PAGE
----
I've been a fan of Audio Books for years, and the introduction of podcasting books has ushered in a new wave of No cost, freely down-loadable audio books. This is a good thing. Mostly. Varying quality in readings and production value, amongst other factors, make for many well written books, not having a chance in audio format.
To help aspiring authors in avoiding this problem I've decided to make a list of do's and don'ts for amateur perspective Audio/Podio book authors, to give their work the best chance of doing what their audio production should: Entertain the listener, and attract a publisher. (Disclaimer: I'm not an expert, but I have been in podcasting since 2005, and understand the work that goes into producing a quality audio production and listening to audio books longer than that.)
1. Should you read your book yourself?
This is a serious question you need to ask yourself. You have heard the phrase "a face for radio"? well the same applies for audio as well. Some people just don't have the voice for audio. So be objective, and make the right choice. This is more important for fiction, but in some cases a trained voice is the best choice.
2. Speaking of which, In a work of fiction, the reader of book should be the same sex as the Main Character.
Yes, there are some readers that can pull off the opposite sex vocally, but if the main voice of the narrative is read by the opposite sex of the character, it pulls the listener out of the story. Secondary characters are fielders choice, whether you want to have different people read the different parts, or have the one reader do voices, is a judgement call you'll have to make. Many authors straddle the line between straight reading and full out audio theater production Which brings us to...
3. Sound effects.
Again, mostly for works of fiction, a few well places sound effect and mood/background music can be used to draw the reader/listener in to your world. On the flip side of that coin, badly placed, inappropriate sounds and music can ruin an otherwise good audio book.
Being a good foley artist isn't easy, and unless you have some experience with sound effects, you may want to just leave the sounds out. As for mood/background music the same rules apply. They say in movies a well produced soundtrack isn't even noticed. I've listened to more than one book where, as soon as some action is hinted at, loud "action" music swells from nowhere and totally ruins any tension that was building in my imagination, again ripping me from the story.
So, if you are going to put in a few sounds or background ambiance or mood music, make sure they are mixed in correctly, and if you have to make a mistake in volume, err on the side of too soft, the words are the important part of the production after all.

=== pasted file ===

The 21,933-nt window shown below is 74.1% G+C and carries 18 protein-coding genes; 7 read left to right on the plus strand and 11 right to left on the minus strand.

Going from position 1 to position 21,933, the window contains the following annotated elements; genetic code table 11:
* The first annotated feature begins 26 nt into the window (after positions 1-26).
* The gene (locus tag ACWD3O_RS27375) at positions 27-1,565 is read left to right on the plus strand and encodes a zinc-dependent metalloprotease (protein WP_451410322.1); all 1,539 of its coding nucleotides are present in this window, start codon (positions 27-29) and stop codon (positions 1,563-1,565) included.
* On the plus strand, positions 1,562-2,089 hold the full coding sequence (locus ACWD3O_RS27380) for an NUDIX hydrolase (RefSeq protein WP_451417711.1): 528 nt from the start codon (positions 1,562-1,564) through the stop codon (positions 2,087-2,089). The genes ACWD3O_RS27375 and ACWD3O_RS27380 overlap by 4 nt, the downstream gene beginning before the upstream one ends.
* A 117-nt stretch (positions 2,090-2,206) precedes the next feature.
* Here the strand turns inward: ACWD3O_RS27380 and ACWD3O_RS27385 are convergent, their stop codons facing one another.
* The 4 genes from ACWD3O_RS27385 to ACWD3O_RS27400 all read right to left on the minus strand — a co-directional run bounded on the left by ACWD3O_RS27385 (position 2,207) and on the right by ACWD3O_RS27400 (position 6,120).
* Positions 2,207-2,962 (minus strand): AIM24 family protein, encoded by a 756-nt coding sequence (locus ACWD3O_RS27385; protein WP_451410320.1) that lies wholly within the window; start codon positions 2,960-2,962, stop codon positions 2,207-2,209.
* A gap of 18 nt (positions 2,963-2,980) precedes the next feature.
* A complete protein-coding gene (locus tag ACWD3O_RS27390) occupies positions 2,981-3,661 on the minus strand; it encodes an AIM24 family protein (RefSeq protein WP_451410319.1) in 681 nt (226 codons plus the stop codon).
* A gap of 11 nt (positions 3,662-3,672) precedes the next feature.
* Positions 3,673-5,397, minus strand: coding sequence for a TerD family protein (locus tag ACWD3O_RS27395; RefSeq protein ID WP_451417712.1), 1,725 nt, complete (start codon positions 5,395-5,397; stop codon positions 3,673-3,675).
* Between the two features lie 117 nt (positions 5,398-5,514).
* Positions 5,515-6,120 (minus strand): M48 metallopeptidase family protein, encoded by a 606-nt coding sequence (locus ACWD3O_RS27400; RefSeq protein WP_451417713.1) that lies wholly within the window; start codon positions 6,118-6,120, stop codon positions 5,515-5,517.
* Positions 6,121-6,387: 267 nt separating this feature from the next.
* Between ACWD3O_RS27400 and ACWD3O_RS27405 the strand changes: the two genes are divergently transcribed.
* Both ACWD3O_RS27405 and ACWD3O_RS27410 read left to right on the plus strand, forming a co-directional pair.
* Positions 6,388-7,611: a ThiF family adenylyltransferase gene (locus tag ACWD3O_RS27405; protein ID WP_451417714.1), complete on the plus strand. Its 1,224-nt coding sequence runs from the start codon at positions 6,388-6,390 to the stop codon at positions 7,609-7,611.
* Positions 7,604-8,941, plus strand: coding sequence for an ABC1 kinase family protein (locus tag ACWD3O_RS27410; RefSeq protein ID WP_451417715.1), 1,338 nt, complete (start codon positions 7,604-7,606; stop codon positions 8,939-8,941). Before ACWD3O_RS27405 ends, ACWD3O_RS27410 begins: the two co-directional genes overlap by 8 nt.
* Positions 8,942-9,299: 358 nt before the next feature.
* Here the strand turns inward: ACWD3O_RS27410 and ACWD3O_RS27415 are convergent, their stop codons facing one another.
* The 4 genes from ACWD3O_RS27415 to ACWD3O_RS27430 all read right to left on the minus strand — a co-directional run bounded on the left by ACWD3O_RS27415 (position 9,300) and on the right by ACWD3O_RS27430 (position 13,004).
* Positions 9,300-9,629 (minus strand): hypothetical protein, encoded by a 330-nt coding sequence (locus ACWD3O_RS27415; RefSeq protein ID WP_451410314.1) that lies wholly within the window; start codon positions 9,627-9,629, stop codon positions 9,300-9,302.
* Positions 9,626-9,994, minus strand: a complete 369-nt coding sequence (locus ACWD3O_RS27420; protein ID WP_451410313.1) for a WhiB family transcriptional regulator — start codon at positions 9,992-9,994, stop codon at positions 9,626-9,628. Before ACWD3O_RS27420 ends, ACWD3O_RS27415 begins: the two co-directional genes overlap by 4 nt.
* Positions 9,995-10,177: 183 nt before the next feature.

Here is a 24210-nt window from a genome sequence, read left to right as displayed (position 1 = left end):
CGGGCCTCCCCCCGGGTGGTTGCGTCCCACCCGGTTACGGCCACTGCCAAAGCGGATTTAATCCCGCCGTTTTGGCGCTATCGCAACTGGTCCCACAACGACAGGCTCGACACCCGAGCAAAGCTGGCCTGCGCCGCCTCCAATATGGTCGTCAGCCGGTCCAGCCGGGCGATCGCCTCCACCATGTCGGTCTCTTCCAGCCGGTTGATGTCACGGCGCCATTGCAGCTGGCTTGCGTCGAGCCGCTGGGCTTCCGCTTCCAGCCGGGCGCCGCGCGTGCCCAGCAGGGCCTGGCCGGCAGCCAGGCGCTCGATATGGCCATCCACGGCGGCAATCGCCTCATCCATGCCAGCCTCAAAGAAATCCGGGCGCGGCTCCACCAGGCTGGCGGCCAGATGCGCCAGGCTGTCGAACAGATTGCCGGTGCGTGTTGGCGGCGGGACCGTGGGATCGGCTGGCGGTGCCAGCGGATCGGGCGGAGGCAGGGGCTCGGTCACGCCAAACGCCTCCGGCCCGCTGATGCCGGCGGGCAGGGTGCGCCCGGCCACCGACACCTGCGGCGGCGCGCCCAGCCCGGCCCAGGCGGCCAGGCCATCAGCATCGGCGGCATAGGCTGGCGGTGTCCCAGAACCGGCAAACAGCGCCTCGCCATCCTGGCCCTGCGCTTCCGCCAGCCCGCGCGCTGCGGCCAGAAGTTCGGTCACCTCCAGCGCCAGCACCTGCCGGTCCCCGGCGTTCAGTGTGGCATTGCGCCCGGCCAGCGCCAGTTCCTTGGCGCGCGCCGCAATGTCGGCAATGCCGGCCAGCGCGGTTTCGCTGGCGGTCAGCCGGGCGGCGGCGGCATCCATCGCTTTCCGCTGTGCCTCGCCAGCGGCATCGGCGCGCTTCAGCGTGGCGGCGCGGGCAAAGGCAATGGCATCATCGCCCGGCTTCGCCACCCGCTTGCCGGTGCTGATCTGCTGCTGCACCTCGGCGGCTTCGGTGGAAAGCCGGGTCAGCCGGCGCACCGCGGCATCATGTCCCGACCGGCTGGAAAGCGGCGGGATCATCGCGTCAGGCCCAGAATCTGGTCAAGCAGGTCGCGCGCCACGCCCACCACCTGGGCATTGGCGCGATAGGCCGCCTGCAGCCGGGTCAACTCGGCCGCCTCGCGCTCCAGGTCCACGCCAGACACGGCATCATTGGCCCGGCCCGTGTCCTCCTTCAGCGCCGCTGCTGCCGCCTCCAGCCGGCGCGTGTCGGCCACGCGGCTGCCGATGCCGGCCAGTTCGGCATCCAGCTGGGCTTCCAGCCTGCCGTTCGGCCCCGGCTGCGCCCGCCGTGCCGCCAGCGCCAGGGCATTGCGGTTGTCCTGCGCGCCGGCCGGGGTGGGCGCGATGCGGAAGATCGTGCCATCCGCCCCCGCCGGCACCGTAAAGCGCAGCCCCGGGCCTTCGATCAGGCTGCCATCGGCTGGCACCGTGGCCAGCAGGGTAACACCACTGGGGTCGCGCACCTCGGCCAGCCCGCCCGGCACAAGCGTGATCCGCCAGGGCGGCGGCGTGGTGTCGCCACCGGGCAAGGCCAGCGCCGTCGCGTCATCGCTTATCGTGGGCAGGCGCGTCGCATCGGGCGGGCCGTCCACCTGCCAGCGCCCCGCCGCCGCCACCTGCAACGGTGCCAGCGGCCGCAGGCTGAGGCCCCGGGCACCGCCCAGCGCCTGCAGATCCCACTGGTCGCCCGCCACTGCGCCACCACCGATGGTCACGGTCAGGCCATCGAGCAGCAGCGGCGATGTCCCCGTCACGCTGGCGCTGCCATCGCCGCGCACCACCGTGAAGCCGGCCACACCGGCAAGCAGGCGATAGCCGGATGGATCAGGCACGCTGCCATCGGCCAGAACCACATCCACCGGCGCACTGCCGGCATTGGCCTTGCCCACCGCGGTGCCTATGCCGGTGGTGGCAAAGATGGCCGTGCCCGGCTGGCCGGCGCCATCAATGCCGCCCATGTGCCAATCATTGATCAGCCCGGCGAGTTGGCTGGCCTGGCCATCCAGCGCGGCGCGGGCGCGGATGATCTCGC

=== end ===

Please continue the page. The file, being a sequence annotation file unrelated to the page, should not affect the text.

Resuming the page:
4. Recording/sound Quality.
Good quality Audio counts.
You need to start simple, If you are doing it yourself, and don't have a lot of money to spend on production (like most of us) at the minimum, pick up a good USB headset mic, and find a quiet place to record. If you have a few more dollars to spend, a decent mixer and mic set up can be had in the 150 dollar range.
The Quality of the audio you record sets the stage for how good the end product will be. Start Simple and when you have got the basics down, then, and only then, think about adding production value, while keeping the quality at a level you would be happy to listen to yourself.
5. Edit content for audio?
Again, this is for mainly Fiction. Reading a conversation is different from hearing a conversation. The "He said"s and "She said"" needed for the written word really detract from the story, especially if you are using separate voice actors or specific voices for each character. You may want to edit your work to reflect the style of production.
6. Multiple RSS feeds
There are two main ways to make your Book available for download, By this I mean Straight Podiobook, where the audio file is just the book, with a short "You can find more information at www... " at the end of each chapter. and the other is Full on Podcast Release, where you intro each episode with a summery of What happened last time, and end each episode with listener feed back and announcements of contests and other blog type information.
I recommend... both. Yes both.
Releasing the book in weekly installments in full podcast mode, is a great way to build an audience and get the buzz going for your work. Scott Sigler, Mur lafferty, JC Hutchins, Tee Morris and Christiana Ellis have used this model with great results. The problem with using only this method, is these files will be on line, well forever, and having 1/3 of your audio book news and information that is 2-3 years old just gets annoying, and will just pull those future listeners from the story.
The solution is to have 2 RSS feeds. One for the podcast, and the other a pure Audiobook reading. Mur Lafferty did (is doing) this with 'Playing for Keeps" with the Podcast feed full of Listener and fan produced content as well as the book itself.
The Point of this list is to help you to create a viable promotional tool for your work. Your Listeners/readers are not going stick around, no matter how great your story is, if it's painful to listen to your audio. Poor sound quality, bad/inconsistent volume levels, an irritating voice, and bad use of music and sound effects will have readers hitting delete after the first chapter.
If you don't think you can handle the recording and production of the final products, There are other options. Perhaps you know someone who wants to help, and if not there are always professional services and Podiobooks.com also offers these services for a reasonable fee.
I hope this helps, It's not a complete list, but it's a good start to a successful Podiobook.